You may have heard the phrase, “you have to know what the rules are before you can break them.” Well, that basic concept comes into play when one is researching history in order to throw a little magic into it. Author D.B. Jackson explains why, and how learning history mattered before breaking it in his new novel Thieftaker.
Who would spend literally months doing research for a historical fantasy novel, taking every care to get right even the smallest details, and then turn around and base the entire concept for the book and series on two complete historical fallacies?
Well, if you must know, I would.
My latest book, Thieftaker, book I in the Thieftaker Chronicles, is a murder mystery set in pre-Revolutionary Boston. On the night of the Stamp Act riots in 1765, a young woman is murdered. Officials of the Crown wish to blame the rioters, but of course our hero, Ethan Kaille, conjurer and thieftaker, has other ideas and soon finds himself enmeshed in a web of magic and politics. Hi-jinx ensue…
I have a Ph.D. in history. I take the idea of historical authenticity seriously, and so when I started working on Thieftaker, I made every effort to create a physical backdrop for my story that is as accurate, rich, and compelling as possible. I read biographical essays and books on the various historical figures who interact with my fictional characters, in the hope that I would make the two sets of personalities — fictional and historical — blend together seamlessly. I took great pains to portray correctly the subtleties and intricacies of pre-Revolutionary politics.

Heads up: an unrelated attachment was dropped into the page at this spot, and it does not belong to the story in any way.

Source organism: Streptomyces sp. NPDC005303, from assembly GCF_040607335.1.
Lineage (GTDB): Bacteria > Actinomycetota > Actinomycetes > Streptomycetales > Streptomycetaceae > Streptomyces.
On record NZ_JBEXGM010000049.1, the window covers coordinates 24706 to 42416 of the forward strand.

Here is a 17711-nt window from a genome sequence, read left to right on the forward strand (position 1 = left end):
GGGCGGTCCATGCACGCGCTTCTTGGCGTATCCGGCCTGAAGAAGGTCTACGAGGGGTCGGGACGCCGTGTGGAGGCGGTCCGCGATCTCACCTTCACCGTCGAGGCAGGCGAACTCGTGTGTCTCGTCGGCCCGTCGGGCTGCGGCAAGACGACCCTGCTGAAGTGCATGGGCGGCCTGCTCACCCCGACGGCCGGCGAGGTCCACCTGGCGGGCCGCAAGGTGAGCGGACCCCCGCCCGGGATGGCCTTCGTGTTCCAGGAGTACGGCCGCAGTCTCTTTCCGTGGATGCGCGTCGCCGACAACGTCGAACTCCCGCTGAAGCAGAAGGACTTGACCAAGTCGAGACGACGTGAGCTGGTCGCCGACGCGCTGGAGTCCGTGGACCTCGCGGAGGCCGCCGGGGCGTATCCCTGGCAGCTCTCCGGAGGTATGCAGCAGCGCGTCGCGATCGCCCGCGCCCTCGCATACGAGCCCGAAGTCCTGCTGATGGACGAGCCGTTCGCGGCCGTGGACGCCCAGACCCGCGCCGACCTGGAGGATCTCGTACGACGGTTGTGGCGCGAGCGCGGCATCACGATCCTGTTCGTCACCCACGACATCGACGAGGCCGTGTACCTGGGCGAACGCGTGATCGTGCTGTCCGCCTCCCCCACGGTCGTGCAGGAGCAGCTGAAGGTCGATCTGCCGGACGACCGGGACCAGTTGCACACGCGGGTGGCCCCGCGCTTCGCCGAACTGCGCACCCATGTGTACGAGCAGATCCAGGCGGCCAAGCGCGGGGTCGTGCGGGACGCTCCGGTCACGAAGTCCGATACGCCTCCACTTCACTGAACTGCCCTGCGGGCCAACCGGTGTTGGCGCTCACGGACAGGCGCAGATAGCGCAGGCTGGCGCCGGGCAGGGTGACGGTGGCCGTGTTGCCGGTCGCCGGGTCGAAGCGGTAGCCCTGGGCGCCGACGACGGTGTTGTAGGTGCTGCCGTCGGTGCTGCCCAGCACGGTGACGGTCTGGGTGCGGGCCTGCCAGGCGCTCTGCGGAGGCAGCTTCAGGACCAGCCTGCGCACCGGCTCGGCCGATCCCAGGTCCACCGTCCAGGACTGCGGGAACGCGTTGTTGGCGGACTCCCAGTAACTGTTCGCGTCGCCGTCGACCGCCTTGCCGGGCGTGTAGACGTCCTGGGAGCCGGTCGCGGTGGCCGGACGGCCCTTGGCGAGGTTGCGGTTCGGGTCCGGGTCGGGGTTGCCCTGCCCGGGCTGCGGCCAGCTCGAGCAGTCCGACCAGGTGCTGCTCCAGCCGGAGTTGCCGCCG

And having done all that, I inserted these historical elements into a novel whose two key concepts are completely ahistorical. Sort of.
First — and I suppose this comes as no surprise to anyone — there were no conjurers in 18th century Boston, or anywhere else in the colonies for that matter. The spellcrafting abilities of my lead character make for fun reading and what I like to think are some truly exciting plot twists, but they are about as historically inauthentic as any literary device could be. This is fantasy after all, and so I didn’t hesitate to insert a magical element into my worldbuilding for the series.